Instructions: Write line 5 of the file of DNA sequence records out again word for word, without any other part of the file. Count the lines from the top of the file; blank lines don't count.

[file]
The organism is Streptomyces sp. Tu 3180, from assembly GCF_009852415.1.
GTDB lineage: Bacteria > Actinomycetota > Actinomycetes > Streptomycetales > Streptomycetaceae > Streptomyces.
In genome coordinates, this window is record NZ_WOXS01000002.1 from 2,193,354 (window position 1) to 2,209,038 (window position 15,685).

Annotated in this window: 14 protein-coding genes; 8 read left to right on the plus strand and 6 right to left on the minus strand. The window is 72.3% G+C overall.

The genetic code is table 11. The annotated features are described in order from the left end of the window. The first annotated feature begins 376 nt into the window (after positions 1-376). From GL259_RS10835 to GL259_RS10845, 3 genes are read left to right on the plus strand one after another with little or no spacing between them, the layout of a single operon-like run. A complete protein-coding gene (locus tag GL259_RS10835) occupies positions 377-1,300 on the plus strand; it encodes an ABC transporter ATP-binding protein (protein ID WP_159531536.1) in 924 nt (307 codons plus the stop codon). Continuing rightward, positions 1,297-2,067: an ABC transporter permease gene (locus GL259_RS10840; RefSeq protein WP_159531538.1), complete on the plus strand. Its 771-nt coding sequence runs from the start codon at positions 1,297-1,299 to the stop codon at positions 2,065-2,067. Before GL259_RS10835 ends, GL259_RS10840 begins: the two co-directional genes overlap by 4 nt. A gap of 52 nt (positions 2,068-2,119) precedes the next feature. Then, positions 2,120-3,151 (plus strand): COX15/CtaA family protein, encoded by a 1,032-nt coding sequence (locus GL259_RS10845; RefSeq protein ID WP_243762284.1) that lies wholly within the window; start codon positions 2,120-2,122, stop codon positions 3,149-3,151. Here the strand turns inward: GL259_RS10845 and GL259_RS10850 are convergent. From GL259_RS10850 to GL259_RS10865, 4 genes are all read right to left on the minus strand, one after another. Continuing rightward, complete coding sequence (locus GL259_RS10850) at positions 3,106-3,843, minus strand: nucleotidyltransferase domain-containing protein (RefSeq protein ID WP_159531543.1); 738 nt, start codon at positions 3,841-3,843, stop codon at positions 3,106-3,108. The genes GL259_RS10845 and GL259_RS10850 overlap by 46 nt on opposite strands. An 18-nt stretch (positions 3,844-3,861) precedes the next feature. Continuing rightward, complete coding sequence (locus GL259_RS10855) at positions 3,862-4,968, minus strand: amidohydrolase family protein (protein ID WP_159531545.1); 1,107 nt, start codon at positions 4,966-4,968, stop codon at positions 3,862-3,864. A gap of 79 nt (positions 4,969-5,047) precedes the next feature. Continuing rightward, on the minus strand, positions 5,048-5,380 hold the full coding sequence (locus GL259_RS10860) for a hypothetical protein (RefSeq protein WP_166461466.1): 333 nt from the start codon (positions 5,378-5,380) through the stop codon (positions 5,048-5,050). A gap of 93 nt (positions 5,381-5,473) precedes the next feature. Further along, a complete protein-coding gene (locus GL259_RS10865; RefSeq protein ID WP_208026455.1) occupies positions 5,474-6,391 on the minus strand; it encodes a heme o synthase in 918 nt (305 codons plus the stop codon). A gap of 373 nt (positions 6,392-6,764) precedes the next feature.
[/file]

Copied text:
The genetic code is table 11. The annotated features are described in order from the left end of the window. The first annotated feature begins 376 nt into the window (after positions 1-376). From GL259_RS10835 to GL259_RS10845, 3 genes are read left to right on the plus strand one after another with little or no spacing between them, the layout of a single operon-like run. A complete protein-coding gene (locus tag GL259_RS10835) occupies positions 377-1,300 on the plus strand; it encodes an ABC transporter ATP-binding protein (protein ID WP_159531536.1) in 924 nt (307 codons plus the stop codon). Continuing rightward, positions 1,297-2,067: an ABC transporter permease gene (locus GL259_RS10840; RefSeq protein WP_159531538.1), complete on the plus strand. Its 771-nt coding sequence runs from the start codon at positions 1,297-1,299 to the stop codon at positions 2,065-2,067. Before GL259_RS10835 ends, GL259_RS10840 begins: the two co-directional genes overlap by 4 nt. A gap of 52 nt (positions 2,068-2,119) precedes the next feature. Then, positions 2,120-3,151 (plus strand): COX15/CtaA family protein, encoded by a 1,032-nt coding sequence (locus GL259_RS10845; RefSeq protein ID WP_243762284.1) that lies wholly within the window; start codon positions 2,120-2,122, stop codon positions 3,149-3,151. Here the strand turns inward: GL259_RS10845 and GL259_RS10850 are convergent. From GL259_RS10850 to GL259_RS10865, 4 genes are all read right to left on the minus strand, one after another. Continuing rightward, complete coding sequence (locus GL259_RS10850) at positions 3,106-3,843, minus strand: nucleotidyltransferase domain-containing protein (RefSeq protein ID WP_159531543.1); 738 nt, start codon at positions 3,841-3,843, stop codon at positions 3,106-3,108. The genes GL259_RS10845 and GL259_RS10850 overlap by 46 nt on opposite strands. An 18-nt stretch (positions 3,844-3,861) precedes the next feature. Continuing rightward, complete coding sequence (locus GL259_RS10855) at positions 3,862-4,968, minus strand: amidohydrolase family protein (protein ID WP_159531545.1); 1,107 nt, start codon at positions 4,966-4,968, stop codon at positions 3,862-3,864. A gap of 79 nt (positions 4,969-5,047) precedes the next feature. Continuing rightward, on the minus strand, positions 5,048-5,380 hold the full coding sequence (locus GL259_RS10860) for a hypothetical protein (RefSeq protein WP_166461466.1): 333 nt from the start codon (positions 5,378-5,380) through the stop codon (positions 5,048-5,050). A gap of 93 nt (positions 5,381-5,473) precedes the next feature. Further along, a complete protein-coding gene (locus GL259_RS10865; RefSeq protein ID WP_208026455.1) occupies positions 5,474-6,391 on the minus strand; it encodes a heme o synthase in 918 nt (305 codons plus the stop codon). A gap of 373 nt (positions 6,392-6,764) precedes the next feature.